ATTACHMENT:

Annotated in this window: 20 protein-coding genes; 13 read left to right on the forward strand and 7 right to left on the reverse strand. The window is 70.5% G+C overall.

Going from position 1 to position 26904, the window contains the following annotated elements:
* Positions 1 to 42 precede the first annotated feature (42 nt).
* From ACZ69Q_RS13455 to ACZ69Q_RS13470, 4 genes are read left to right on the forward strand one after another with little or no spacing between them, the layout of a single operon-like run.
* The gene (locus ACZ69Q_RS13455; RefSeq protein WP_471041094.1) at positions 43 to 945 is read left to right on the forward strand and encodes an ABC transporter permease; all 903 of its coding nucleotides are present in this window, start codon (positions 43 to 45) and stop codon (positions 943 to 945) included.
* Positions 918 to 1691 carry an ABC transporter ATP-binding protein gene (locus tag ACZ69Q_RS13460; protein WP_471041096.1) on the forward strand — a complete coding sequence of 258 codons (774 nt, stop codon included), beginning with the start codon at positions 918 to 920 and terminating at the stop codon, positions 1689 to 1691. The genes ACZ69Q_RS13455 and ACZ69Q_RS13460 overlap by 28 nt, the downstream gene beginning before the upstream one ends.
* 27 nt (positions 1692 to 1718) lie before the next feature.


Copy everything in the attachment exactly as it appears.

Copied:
Annotated in this window: 20 protein-coding genes; 13 read left to right on the forward strand and 7 right to left on the reverse strand. The window is 70.5% G+C overall.

Going from position 1 to position 26904, the window contains the following annotated elements:
* Positions 1 to 42 precede the first annotated feature (42 nt).
* From ACZ69Q_RS13455 to ACZ69Q_RS13470, 4 genes are read left to right on the forward strand one after another with little or no spacing between them, the layout of a single operon-like run.
* The gene (locus ACZ69Q_RS13455; RefSeq protein WP_471041094.1) at positions 43 to 945 is read left to right on the forward strand and encodes an ABC transporter permease; all 903 of its coding nucleotides are present in this window, start codon (positions 43 to 45) and stop codon (positions 943 to 945) included.
* Positions 918 to 1691 carry an ABC transporter ATP-binding protein gene (locus tag ACZ69Q_RS13460; protein WP_471041096.1) on the forward strand — a complete coding sequence of 258 codons (774 nt, stop codon included), beginning with the start codon at positions 918 to 920 and terminating at the stop codon, positions 1689 to 1691. The genes ACZ69Q_RS13455 and ACZ69Q_RS13460 overlap by 28 nt, the downstream gene beginning before the upstream one ends.
* 27 nt (positions 1692 to 1718) lie before the next feature.